But, I didn’t come this far into research to simply prove myself wrong. This argument is just as invalid as the concept that black people can’t be racist simply because “whites are the ones with the power” or whatnot. I could see how that could pass maybe a couple of decades ago, but that doesn’t work now. Yes, racism is still one of the many issues that America has not fully solved, but we have made huge progress. Blacks have the same opportunities as whites. Progress and success is not based on race, but it can be argued that lower income communities have less opportunities than higher income communities. But even considering that, those communities are not based on race, but on income. So, you cannot blame the issue on race. Similarly, women do indeed still experience unfairness, sexism, forced to uphold gender roles, and even experience unequal pay and other very real issues. However, it can be argued that life is better for women now than ever before. There are numerous women’s rights movements that are fighting to eliminate the last of unfair treatment towards women. More and more media and movies are being made, putting women in the forefront. Instead of formerly being taught to be quiet and passive and to look flawless (Sumano), they are now taught to be confident and independent.
So, where does that leave the issue of gender disparity in criminal sentencing? Well, it has been proven that it indeed exists. An article on a website titled “A Voice for Men” examines Professor Sonja Starr’s study on sentencing disparity. The author, Hannah Wallen, quotes Starr’s study in saying that “There are large unexplained gaps across the sentence distribution, and across a wide variety of specifications, subsamples, and estimation strategies.” Starr explains that the data itself didn’t fully explain the reasoning behind the disparity, but “they do suggest that certain factors (such as child care and offense roles) are partial, but not complete explanations, even combined.” So, if the data doesn’t explain it, then our research on reverse sexism has to. Therefore, this is the conclusion that I have come to: women receive shorter sentencing because of a form of reverse sexism. Women are now seen as fragile and needing protection, so innately, judges are keen to be more lenient on them as opposed to men, who are seen as strong, the breadwinner of a household, and beings who are supposed to be able to take more punishment than women, no matter how unfair it may be. Some individual examples of senctencing disparity can be explained by specific circumstances such as child care, liability, offense roles, family hardship, illnesses, and even other disparities such as race. Wallen states in her article that “To put it simply, putting a woman on trial can be a public relations nightmare for a prosecutor, who is faced with a defendant who may damsel for both jury and public sympathy, painting herself as a victim of prosecutorial bullying.” It’s simply much more easier for a woman to use her gender to her advantage.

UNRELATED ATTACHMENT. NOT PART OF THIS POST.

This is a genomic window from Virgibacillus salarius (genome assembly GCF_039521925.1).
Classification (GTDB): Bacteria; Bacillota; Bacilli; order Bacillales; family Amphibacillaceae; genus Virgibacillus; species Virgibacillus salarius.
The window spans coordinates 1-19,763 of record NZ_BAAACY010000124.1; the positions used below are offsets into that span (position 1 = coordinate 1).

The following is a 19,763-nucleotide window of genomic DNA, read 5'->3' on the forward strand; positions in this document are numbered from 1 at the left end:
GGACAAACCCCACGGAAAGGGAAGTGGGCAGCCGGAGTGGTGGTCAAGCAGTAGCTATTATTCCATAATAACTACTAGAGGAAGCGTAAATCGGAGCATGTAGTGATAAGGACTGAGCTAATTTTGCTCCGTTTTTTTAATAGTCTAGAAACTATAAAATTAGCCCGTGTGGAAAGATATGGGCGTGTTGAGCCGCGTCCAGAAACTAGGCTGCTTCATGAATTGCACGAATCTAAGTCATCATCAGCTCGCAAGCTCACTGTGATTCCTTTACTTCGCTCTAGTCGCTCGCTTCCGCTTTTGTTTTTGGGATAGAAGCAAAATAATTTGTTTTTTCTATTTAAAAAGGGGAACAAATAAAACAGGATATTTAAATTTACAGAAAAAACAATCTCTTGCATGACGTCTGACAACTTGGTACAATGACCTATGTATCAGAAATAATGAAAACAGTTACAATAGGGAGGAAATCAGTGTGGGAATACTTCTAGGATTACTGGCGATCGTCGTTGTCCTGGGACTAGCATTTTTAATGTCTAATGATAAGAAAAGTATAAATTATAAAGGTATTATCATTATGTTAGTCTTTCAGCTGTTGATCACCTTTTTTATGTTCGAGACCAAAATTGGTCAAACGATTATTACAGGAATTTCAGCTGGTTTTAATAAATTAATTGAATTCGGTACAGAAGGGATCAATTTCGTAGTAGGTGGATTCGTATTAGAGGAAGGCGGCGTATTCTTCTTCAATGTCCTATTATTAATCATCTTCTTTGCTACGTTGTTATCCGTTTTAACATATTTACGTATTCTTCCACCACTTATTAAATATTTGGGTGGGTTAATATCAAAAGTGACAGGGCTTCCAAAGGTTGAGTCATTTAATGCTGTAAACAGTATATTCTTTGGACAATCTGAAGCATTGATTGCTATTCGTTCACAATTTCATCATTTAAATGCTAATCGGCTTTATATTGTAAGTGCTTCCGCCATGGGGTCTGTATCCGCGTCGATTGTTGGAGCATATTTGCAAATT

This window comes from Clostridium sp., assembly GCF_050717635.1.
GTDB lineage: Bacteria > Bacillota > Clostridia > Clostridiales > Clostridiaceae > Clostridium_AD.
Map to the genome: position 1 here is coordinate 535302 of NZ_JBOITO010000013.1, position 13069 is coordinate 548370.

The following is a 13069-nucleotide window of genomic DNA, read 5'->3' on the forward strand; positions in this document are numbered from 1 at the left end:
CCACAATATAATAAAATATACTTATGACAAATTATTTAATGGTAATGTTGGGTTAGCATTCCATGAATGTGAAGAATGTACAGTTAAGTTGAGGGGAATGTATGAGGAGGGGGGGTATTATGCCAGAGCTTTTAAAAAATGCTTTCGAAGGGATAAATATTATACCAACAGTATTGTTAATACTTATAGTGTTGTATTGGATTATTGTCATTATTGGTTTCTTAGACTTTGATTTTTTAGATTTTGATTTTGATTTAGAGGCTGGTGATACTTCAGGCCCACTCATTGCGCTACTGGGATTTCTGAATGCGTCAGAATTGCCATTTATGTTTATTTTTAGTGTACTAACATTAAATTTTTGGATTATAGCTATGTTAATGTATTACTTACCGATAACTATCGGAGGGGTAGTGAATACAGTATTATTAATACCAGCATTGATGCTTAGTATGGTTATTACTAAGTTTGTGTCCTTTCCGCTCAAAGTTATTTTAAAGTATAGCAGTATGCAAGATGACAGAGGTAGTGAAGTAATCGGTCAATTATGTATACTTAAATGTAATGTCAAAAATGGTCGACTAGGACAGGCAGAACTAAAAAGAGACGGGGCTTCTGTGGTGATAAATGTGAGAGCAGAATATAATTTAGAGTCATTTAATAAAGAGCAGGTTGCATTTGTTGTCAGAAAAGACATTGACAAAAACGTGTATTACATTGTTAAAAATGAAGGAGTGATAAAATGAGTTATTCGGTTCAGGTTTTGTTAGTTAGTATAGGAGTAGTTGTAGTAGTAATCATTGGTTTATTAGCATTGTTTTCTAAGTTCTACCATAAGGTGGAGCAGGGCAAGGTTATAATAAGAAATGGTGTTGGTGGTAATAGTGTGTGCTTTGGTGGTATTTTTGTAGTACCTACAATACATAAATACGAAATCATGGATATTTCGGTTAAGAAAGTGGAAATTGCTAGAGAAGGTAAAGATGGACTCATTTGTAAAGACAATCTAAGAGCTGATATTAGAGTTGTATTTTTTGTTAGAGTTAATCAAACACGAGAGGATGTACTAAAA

America is slowly but surely working to make the “American Dream” a reality for everyone, eliminating inequality issues one step at a time. Yes, women treated unfairly by men, but the same can be argued vice versa. If we are to have equality between genders, the balance needs to exist on both ends. And it needs to start with our criminal justice system, a construct that was made to ensure that every person is punished equally and fairly in the first place. Or at least it should be.